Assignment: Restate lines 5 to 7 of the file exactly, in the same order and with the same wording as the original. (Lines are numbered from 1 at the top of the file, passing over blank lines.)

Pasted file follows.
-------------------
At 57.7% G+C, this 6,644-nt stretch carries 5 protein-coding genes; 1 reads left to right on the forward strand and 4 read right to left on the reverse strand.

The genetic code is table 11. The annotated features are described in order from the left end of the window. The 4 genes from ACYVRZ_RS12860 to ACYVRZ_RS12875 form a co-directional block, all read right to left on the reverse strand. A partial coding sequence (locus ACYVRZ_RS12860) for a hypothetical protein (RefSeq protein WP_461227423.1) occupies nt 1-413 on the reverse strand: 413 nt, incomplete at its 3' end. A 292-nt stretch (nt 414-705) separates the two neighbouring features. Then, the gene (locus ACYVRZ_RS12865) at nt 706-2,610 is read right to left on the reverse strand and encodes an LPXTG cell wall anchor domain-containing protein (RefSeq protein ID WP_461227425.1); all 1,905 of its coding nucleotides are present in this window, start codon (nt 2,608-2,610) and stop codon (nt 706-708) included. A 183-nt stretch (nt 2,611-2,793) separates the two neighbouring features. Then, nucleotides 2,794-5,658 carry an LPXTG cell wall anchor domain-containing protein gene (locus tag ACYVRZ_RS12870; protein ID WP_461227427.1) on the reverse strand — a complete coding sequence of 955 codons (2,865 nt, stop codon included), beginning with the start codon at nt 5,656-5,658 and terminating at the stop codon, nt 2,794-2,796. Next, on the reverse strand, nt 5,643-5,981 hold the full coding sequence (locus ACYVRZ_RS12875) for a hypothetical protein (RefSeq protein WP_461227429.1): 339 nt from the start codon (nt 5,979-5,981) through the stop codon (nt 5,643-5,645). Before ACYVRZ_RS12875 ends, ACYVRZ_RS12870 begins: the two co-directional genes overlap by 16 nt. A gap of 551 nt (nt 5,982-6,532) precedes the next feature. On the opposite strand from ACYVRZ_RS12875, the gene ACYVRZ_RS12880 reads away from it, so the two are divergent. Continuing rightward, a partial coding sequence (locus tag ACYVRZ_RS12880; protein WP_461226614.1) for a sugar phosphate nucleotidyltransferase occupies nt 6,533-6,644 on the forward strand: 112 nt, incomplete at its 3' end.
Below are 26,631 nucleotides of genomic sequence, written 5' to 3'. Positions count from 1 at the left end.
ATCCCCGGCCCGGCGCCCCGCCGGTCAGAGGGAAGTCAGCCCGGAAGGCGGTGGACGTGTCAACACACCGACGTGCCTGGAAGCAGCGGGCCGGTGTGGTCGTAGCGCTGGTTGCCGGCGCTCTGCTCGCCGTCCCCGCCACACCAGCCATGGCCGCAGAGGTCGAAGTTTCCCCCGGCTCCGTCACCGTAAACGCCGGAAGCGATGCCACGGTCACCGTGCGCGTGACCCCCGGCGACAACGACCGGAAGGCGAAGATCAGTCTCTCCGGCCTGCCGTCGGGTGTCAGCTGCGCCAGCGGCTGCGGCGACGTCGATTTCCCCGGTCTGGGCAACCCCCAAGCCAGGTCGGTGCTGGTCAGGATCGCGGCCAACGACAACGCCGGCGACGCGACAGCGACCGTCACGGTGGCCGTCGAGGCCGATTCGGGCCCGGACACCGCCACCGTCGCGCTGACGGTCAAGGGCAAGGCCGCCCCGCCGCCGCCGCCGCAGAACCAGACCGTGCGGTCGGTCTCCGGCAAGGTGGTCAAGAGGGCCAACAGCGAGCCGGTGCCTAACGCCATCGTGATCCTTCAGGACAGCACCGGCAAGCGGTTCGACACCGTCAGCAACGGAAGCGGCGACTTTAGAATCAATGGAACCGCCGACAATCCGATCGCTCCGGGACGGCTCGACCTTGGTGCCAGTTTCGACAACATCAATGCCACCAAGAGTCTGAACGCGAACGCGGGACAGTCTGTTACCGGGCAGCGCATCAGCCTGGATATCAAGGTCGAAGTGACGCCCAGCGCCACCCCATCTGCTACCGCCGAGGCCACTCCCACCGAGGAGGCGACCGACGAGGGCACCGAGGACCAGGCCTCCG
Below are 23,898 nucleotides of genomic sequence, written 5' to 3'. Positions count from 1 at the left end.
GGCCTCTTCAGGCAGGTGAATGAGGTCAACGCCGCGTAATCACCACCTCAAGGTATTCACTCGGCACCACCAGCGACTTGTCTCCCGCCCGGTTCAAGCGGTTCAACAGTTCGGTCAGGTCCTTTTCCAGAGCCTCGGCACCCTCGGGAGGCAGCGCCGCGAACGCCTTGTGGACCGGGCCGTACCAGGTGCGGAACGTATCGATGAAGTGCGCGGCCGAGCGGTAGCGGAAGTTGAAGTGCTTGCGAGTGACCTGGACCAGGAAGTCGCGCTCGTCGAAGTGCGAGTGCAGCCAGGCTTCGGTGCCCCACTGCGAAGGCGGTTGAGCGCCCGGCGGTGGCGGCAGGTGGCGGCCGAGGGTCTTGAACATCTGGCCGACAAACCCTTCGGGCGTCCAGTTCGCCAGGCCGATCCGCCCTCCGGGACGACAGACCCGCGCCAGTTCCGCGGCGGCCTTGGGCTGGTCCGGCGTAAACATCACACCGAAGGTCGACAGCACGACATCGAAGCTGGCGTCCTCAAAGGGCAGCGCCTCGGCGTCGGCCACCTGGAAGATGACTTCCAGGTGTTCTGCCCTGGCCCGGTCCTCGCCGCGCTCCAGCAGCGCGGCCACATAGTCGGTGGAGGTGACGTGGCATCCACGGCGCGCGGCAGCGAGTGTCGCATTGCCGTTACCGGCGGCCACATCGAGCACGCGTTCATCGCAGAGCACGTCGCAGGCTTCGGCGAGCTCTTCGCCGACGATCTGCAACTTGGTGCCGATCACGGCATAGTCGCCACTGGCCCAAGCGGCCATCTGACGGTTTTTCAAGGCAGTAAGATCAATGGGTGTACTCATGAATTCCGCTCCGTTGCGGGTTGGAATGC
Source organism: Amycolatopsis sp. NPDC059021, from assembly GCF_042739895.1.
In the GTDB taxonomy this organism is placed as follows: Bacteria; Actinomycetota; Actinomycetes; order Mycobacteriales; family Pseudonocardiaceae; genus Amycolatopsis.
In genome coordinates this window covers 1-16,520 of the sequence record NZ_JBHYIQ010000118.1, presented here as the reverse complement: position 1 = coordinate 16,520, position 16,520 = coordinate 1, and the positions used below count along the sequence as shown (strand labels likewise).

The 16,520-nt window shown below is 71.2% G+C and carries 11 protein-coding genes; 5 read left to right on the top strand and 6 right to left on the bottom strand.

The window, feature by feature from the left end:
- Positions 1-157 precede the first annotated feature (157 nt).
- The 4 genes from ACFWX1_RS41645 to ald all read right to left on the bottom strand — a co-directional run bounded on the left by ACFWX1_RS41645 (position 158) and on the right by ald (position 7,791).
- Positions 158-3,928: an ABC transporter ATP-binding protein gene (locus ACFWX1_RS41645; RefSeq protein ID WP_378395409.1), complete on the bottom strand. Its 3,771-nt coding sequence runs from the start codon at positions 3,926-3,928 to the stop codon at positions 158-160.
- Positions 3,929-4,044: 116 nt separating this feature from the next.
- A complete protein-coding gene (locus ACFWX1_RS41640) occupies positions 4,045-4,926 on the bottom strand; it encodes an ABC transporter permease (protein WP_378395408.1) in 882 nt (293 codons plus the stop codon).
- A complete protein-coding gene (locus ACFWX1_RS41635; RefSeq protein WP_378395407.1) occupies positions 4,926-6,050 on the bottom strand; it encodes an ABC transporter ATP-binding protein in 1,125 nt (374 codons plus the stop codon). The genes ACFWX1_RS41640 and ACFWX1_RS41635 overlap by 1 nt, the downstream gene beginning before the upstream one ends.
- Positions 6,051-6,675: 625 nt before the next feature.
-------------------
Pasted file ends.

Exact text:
Below are 23,898 nucleotides of genomic sequence, written 5' to 3'. Positions count from 1 at the left end.
GGCCTCTTCAGGCAGGTGAATGAGGTCAACGCCGCGTAATCACCACCTCAAGGTATTCACTCGGCACCACCAGCGACTTGTCTCCCGCCCGGTTCAAGCGGTTCAACAGTTCGGTCAGGTCCTTTTCCAGAGCCTCGGCACCCTCGGGAGGCAGCGCCGCGAACGCCTTGTGGACCGGGCCGTACCAGGTGCGGAACGTATCGATGAAGTGCGCGGCCGAGCGGTAGCGGAAGTTGAAGTGCTTGCGAGTGACCTGGACCAGGAAGTCGCGCTCGTCGAAGTGCGAGTGCAGCCAGGCTTCGGTGCCCCACTGCGAAGGCGGTTGAGCGCCCGGCGGTGGCGGCAGGTGGCGGCCGAGGGTCTTGAACATCTGGCCGACAAACCCTTCGGGCGTCCAGTTCGCCAGGCCGATCCGCCCTCCGGGACGACAGACCCGCGCCAGTTCCGCGGCGGCCTTGGGCTGGTCCGGCGTAAACATCACACCGAAGGTCGACAGCACGACATCGAAGCTGGCGTCCTCAAAGGGCAGCGCCTCGGCGTCGGCCACCTGGAAGATGACTTCCAGGTGTTCTGCCCTGGCCCGGTCCTCGCCGCGCTCCAGCAGCGCGGCCACATAGTCGGTGGAGGTGACGTGGCATCCACGGCGCGCGGCAGCGAGTGTCGCATTGCCGTTACCGGCGGCCACATCGAGCACGCGTTCATCGCAGAGCACGTCGCAGGCTTCGGCGAGCTCTTCGCCGACGATCTGCAACTTGGTGCCGATCACGGCATAGTCGCCACTGGCCCAAGCGGCCATCTGACGGTTTTTCAAGGCAGTAAGATCAATGGGTGTACTCATGAATTCCGCTCCGTTGCGGGTTGGAATGC
Source organism: Amycolatopsis sp. NPDC059021, from assembly GCF_042739895.1.